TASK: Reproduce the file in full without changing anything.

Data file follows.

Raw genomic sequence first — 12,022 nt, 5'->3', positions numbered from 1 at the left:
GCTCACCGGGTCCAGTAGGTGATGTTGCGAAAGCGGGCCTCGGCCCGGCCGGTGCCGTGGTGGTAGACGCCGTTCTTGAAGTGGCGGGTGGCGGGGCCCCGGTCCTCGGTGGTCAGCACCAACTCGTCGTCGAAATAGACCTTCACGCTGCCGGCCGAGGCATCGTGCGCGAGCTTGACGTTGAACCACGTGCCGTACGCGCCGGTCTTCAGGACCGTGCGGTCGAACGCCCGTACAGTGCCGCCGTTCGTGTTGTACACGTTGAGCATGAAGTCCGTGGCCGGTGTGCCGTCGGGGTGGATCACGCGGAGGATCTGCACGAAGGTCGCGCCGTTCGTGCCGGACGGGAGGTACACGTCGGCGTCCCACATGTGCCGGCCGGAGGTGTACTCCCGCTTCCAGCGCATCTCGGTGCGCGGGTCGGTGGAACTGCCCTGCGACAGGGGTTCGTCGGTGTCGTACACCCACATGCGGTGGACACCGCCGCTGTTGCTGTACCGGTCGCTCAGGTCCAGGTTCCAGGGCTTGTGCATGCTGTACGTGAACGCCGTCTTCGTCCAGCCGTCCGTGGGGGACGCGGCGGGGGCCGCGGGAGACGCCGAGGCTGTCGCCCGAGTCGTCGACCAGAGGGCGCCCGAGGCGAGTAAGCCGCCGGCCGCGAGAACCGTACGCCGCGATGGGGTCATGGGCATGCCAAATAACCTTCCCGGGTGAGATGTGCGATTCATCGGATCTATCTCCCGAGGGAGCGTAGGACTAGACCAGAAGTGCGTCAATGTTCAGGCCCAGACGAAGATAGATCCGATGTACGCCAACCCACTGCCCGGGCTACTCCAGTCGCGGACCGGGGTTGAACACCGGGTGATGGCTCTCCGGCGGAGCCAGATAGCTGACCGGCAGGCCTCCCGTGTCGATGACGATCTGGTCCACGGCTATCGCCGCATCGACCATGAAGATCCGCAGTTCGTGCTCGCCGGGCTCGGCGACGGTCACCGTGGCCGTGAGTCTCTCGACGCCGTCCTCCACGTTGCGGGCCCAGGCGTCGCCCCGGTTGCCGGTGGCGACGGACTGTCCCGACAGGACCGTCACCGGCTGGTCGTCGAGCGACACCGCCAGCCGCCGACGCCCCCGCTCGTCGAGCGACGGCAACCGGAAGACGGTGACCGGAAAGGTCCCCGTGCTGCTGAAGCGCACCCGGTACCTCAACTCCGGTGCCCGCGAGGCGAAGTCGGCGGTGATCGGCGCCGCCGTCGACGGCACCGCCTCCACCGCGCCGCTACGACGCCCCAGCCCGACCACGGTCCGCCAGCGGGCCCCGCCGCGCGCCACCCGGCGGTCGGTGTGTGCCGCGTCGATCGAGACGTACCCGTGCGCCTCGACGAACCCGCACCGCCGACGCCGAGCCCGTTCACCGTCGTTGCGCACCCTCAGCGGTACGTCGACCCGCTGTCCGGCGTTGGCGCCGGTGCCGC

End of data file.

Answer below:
Raw genomic sequence first — 12,022 nt, 5'->3', positions numbered from 1 at the left:
GCTCACCGGGTCCAGTAGGTGATGTTGCGAAAGCGGGCCTCGGCCCGGCCGGTGCCGTGGTGGTAGACGCCGTTCTTGAAGTGGCGGGTGGCGGGGCCCCGGTCCTCGGTGGTCAGCACCAACTCGTCGTCGAAATAGACCTTCACGCTGCCGGCCGAGGCATCGTGCGCGAGCTTGACGTTGAACCACGTGCCGTACGCGCCGGTCTTCAGGACCGTGCGGTCGAACGCCCGTACAGTGCCGCCGTTCGTGTTGTACACGTTGAGCATGAAGTCCGTGGCCGGTGTGCCGTCGGGGTGGATCACGCGGAGGATCTGCACGAAGGTCGCGCCGTTCGTGCCGGACGGGAGGTACACGTCGGCGTCCCACATGTGCCGGCCGGAGGTGTACTCCCGCTTCCAGCGCATCTCGGTGCGCGGGTCGGTGGAACTGCCCTGCGACAGGGGTTCGTCGGTGTCGTACACCCACATGCGGTGGACACCGCCGCTGTTGCTGTACCGGTCGCTCAGGTCCAGGTTCCAGGGCTTGTGCATGCTGTACGTGAACGCCGTCTTCGTCCAGCCGTCCGTGGGGGACGCGGCGGGGGCCGCGGGAGACGCCGAGGCTGTCGCCCGAGTCGTCGACCAGAGGGCGCCCGAGGCGAGTAAGCCGCCGGCCGCGAGAACCGTACGCCGCGATGGGGTCATGGGCATGCCAAATAACCTTCCCGGGTGAGATGTGCGATTCATCGGATCTATCTCCCGAGGGAGCGTAGGACTAGACCAGAAGTGCGTCAATGTTCAGGCCCAGACGAAGATAGATCCGATGTACGCCAACCCACTGCCCGGGCTACTCCAGTCGCGGACCGGGGTTGAACACCGGGTGATGGCTCTCCGGCGGAGCCAGATAGCTGACCGGCAGGCCTCCCGTGTCGATGACGATCTGGTCCACGGCTATCGCCGCATCGACCATGAAGATCCGCAGTTCGTGCTCGCCGGGCTCGGCGACGGTCACCGTGGCCGTGAGTCTCTCGACGCCGTCCTCCACGTTGCGGGCCCAGGCGTCGCCCCGGTTGCCGGTGGCGACGGACTGTCCCGACAGGACCGTCACCGGCTGGTCGTCGAGCGACACCGCCAGCCGCCGACGCCCCCGCTCGTCGAGCGACGGCAACCGGAAGACGGTGACCGGAAAGGTCCCCGTGCTGCTGAAGCGCACCCGGTACCTCAACTCCGGTGCCCGCGAGGCGAAGTCGGCGGTGATCGGCGCCGCCGTCGACGGCACCGCCTCCACCGCGCCGCTACGACGCCCCAGCCCGACCACGGTCCGCCAGCGGGCCCCGCCGCGCGCCACCCGGCGGTCGGTGTGTGCCGCGTCGATCGAGACGTACCCGTGCGCCTCGACGAACCCGCACCGCCGACGCCGAGCCCGTTCACCGTCGTTGCGCACCCTCAGCGGTACGTCGACCCGCTGTCCGGCGTTGGCGCCGGTGCCGC